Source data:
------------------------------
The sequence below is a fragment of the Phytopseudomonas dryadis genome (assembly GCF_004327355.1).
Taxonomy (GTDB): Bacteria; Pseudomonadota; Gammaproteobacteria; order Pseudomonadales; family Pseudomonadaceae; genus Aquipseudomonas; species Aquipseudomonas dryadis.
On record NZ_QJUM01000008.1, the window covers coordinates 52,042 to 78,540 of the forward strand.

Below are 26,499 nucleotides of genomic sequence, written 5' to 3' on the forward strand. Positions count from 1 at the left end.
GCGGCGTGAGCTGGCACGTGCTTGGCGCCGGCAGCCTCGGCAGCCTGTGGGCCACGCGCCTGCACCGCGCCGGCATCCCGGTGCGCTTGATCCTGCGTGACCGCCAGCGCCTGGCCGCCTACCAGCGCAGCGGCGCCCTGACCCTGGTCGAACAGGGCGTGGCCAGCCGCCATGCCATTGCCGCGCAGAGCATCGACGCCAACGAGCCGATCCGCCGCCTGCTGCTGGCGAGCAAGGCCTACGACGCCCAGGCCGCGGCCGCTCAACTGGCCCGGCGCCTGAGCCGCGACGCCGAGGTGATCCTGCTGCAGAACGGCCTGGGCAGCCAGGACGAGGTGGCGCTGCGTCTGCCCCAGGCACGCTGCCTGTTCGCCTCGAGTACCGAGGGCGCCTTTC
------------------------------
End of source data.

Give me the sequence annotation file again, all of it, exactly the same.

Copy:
The sequence below is a fragment of the Phytopseudomonas dryadis genome (assembly GCF_004327355.1).
Taxonomy (GTDB): Bacteria; Pseudomonadota; Gammaproteobacteria; order Pseudomonadales; family Pseudomonadaceae; genus Aquipseudomonas; species Aquipseudomonas dryadis.
On record NZ_QJUM01000008.1, the window covers coordinates 52,042 to 78,540 of the forward strand.

Below are 26,499 nucleotides of genomic sequence, written 5' to 3' on the forward strand. Positions count from 1 at the left end.
GCGGCGTGAGCTGGCACGTGCTTGGCGCCGGCAGCCTCGGCAGCCTGTGGGCCACGCGCCTGCACCGCGCCGGCATCCCGGTGCGCTTGATCCTGCGTGACCGCCAGCGCCTGGCCGCCTACCAGCGCAGCGGCGCCCTGACCCTGGTCGAACAGGGCGTGGCCAGCCGCCATGCCATTGCCGCGCAGAGCATCGACGCCAACGAGCCGATCCGCCGCCTGCTGCTGGCGAGCAAGGCCTACGACGCCCAGGCCGCGGCCGCTCAACTGGCCCGGCGCCTGAGCCGCGACGCCGAGGTGATCCTGCTGCAGAACGGCCTGGGCAGCCAGGACGAGGTGGCGCTGCGTCTGCCCCAGGCACGCTGCCTGTTCGCCTCGAGTACCGAGGGCGCCTTTC